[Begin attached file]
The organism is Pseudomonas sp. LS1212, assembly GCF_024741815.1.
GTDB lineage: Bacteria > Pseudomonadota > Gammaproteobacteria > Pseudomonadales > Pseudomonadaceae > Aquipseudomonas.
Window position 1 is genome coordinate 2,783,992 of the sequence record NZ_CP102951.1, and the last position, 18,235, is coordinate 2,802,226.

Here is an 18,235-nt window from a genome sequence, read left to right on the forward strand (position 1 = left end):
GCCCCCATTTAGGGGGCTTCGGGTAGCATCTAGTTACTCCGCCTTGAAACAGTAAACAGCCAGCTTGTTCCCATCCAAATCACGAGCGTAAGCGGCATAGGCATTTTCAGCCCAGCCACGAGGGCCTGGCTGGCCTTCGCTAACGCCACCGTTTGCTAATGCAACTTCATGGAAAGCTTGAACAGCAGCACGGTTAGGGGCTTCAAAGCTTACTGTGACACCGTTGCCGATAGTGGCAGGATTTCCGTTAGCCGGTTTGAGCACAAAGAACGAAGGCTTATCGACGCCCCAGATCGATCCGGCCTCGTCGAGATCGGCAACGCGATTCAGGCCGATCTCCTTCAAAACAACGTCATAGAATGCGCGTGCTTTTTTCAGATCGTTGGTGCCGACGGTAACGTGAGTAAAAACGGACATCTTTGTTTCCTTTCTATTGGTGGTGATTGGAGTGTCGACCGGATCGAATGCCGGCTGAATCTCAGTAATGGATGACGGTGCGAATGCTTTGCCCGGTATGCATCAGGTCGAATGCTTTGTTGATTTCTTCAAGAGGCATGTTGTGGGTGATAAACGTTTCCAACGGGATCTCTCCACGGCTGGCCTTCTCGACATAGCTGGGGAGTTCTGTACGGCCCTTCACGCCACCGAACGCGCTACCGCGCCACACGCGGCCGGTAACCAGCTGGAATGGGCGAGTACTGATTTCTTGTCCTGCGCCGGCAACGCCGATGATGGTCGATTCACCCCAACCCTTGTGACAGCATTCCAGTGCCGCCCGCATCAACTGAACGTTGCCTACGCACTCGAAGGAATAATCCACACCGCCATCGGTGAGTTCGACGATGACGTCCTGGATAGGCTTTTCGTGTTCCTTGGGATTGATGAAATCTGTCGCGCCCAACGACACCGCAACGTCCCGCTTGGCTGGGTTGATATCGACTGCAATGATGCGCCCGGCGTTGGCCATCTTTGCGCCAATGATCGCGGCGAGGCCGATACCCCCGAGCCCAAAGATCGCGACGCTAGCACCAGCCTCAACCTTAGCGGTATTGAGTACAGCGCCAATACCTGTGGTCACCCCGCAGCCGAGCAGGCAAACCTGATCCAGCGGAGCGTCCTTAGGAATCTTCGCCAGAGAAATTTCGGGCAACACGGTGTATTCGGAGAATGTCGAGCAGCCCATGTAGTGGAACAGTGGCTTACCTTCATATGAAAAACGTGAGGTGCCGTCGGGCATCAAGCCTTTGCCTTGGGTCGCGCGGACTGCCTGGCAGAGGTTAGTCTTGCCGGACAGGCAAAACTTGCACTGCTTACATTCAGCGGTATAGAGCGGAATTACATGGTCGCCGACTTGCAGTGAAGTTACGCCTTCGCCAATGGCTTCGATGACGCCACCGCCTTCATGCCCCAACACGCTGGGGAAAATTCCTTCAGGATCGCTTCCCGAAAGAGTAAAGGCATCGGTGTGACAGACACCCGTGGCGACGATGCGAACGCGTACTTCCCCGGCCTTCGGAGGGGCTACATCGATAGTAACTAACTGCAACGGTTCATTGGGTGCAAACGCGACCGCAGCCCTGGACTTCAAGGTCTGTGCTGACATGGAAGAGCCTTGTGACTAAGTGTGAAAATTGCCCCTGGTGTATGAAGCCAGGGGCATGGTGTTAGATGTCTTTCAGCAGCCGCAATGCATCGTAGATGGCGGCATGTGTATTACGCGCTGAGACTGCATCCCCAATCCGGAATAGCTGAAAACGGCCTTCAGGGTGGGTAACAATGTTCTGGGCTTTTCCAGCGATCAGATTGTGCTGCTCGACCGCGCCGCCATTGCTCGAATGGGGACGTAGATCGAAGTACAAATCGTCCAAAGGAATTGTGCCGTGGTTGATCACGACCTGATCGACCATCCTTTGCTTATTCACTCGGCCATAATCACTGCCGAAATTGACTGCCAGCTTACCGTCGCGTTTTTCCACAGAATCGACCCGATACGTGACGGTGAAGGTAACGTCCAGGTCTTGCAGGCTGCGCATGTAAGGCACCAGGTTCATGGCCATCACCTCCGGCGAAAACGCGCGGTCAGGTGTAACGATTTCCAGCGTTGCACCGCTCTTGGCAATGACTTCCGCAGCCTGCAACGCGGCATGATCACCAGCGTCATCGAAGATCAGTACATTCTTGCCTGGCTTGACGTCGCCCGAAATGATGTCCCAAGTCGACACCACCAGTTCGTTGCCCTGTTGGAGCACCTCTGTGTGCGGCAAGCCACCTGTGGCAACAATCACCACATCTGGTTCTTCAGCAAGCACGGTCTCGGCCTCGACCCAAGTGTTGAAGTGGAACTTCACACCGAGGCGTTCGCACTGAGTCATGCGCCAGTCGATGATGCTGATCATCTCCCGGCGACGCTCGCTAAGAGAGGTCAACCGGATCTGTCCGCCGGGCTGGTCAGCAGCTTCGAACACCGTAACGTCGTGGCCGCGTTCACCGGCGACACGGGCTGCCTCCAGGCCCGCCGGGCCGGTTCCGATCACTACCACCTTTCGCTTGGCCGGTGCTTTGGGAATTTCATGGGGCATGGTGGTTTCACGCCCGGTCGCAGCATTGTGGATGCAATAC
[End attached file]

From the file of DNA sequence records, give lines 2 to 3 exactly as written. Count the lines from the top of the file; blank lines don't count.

GTDB lineage: Bacteria > Pseudomonadota > Gammaproteobacteria > Pseudomonadales > Pseudomonadaceae > Aquipseudomonas.
Window position 1 is genome coordinate 2,783,992 of the sequence record NZ_CP102951.1, and the last position, 18,235, is coordinate 2,802,226.